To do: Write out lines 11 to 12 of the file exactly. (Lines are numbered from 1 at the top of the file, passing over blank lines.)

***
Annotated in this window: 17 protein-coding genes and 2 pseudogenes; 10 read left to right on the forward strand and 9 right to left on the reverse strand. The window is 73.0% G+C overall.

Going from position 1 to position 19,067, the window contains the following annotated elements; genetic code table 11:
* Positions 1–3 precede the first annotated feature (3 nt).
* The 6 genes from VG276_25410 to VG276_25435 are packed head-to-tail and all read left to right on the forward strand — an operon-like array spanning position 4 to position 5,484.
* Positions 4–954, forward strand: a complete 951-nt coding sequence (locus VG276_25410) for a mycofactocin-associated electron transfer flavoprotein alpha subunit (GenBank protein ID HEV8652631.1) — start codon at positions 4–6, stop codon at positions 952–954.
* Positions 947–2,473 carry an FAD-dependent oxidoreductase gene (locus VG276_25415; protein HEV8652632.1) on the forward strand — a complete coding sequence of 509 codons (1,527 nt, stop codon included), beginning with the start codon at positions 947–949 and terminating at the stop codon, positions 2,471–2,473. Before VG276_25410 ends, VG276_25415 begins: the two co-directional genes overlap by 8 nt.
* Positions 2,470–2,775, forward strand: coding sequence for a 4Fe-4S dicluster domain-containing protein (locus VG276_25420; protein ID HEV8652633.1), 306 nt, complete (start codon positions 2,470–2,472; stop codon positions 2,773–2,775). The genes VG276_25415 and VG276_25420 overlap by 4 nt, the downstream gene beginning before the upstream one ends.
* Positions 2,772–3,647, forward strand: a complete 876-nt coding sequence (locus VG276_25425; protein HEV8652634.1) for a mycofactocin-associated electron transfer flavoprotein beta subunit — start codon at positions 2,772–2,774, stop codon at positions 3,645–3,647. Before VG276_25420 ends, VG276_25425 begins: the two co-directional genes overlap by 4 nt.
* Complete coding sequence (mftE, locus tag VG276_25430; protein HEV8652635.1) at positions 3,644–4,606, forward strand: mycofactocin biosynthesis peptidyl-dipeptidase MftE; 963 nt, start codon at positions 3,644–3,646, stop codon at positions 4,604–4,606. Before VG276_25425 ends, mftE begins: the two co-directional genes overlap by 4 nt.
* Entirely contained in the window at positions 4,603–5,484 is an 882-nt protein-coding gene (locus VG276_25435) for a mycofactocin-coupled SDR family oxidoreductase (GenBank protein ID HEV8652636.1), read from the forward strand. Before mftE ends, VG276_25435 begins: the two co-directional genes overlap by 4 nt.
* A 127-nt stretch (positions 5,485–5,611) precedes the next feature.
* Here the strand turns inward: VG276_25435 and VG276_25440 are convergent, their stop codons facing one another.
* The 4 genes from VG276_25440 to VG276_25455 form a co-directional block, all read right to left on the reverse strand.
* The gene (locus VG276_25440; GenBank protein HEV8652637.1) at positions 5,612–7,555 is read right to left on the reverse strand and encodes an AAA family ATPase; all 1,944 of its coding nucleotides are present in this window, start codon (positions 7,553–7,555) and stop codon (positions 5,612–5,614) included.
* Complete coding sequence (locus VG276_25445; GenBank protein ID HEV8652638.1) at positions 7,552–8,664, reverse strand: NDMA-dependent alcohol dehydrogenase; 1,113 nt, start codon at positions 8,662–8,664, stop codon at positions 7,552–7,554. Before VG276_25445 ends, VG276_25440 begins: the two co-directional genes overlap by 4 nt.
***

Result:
* A 127-nt stretch (positions 5,485–5,611) precedes the next feature.
* Here the strand turns inward: VG276_25435 and VG276_25440 are convergent, their stop codons facing one another.